The burglar stood at the bedroom window and watched them drive the Mini into the garage. They’d had the car windows open and Noddy and Cissy had been singing, very loudly, the calypso carol the lower school choir would perform at the Christmas concert: “See him a-lying on a bed of straw, drafty stable with an open door…”
It was Cissy’s turn to clamber out of the back of the car and run down the slick ramp to open the garage door, oxfords slapping on the tarmac. She always made a show of her effort. The door was so heavy: apple green, and so heavy.
“Like bricks,” Mummy always said and said then, shaking her head slightly, but with a small smile at the sight of Cissy hauling the door: her matchstick legs, their regulation gray socks crumpled at the ankles, braced against the ground, all muscle; one gray ribbon dangling limp at her shoulder; her features in a grimace of determination.
At that point, Noddy was still singing the carol’s last verse, belting it: “Mine are riches from thy po -ver-ty, from thine innocence e- ter -nity…”
“Shut up, Nod.” Cissy hissed back at the car, dragging the huge green door sideways. “I said, shut up!”
“Mine for- give -ness by thy death…for me…”
“Just because you can’t sing.”
“Girls, the lamingtons.” Which shut them up. They wouldn’t get the lamingtons for afternoon tea if they didn’t.
Cissy stepped out of the way and Mummy zipped down the ramp into the garage; and as it was Noddy’s turn, then, to shut the garage door behind them, Cissy teased Noddy and they began to spar again: “Can not.” “Can too.” “Can not.” Cissy was carrying both of their book bags out of the trunk, dwarfed by them. The stiff brown cases banged against her knees on either side.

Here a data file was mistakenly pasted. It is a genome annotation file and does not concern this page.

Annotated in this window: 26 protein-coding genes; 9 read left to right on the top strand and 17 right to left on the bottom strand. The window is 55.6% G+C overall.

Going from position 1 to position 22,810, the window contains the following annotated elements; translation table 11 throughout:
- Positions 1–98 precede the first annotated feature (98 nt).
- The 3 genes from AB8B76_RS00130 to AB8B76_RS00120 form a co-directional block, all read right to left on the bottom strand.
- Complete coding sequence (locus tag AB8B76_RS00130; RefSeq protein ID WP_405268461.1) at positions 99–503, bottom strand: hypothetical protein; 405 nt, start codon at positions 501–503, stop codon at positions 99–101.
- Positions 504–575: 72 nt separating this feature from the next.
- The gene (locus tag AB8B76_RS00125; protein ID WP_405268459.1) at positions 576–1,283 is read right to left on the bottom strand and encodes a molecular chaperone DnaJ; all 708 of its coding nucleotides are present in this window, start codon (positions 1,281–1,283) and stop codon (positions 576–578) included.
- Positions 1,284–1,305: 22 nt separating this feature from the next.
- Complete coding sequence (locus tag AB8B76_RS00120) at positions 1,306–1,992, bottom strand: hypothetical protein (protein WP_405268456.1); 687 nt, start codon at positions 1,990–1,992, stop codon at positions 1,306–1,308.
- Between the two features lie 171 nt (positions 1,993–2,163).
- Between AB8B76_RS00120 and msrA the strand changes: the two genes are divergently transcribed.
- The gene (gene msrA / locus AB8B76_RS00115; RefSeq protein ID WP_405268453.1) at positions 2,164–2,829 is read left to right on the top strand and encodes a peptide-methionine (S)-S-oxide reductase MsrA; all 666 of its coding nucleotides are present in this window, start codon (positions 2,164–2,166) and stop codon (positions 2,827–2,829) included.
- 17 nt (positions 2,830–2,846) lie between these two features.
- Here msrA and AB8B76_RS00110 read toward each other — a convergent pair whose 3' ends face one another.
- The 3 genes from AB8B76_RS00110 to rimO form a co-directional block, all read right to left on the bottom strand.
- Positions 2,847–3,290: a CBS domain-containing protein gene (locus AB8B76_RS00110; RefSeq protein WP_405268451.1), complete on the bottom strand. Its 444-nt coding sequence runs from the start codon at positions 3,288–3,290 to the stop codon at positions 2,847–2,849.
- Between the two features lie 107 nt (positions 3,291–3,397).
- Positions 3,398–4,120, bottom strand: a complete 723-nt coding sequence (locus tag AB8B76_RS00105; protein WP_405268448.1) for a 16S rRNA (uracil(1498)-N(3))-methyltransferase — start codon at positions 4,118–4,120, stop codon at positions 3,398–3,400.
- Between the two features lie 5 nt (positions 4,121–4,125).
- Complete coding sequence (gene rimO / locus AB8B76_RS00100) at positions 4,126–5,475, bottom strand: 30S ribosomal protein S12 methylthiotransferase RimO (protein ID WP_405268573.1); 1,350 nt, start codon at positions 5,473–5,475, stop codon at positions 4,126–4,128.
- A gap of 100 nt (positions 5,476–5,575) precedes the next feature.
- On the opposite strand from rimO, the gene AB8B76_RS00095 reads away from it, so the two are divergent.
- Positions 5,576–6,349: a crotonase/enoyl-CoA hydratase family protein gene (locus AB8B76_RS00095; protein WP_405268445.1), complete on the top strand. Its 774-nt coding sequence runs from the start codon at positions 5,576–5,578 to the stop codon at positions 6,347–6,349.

But they were laughing, really, all three of them. And all that time, or at least some of that time, he was watching them, standing right above their heads at Mummy’s bedroom window, watching them.
It had rained on the way home from the library, that sudden torrential summer rain of a Sydney December, and the road itself and the glossy elephantine foliage in the front garden steamed, streaming water. The front gate stuck, and squeaked; the front door—apple green, with its great brass knocker—stuck too, as it always did in the wet. Mummy had to try the key at least four times before it turned. And all that time, or some of that time, the burglar was in Mummy’s bedroom—or by then, perhaps, he was getting out of it.
They only realized this later, of course, when Noddy found Mummy’s topaz ring—a big, ugly square thing in a heavy silver setting—in the woolly white tentacles of carpet beneath the window. This is what they decided had …
This article is available to online subscribers only.
Please choose from one of the options below to access this article:
Purchase a print premium subscription (20 issues per year) and also receive online access to all all content on nybooks.com.
Purchase an Online Edition subscription and receive full access to all articles published by the Review since 1963.
Purchase a trial Online Edition subscription and receive unlimited access for one week to all the content on nybooks.com.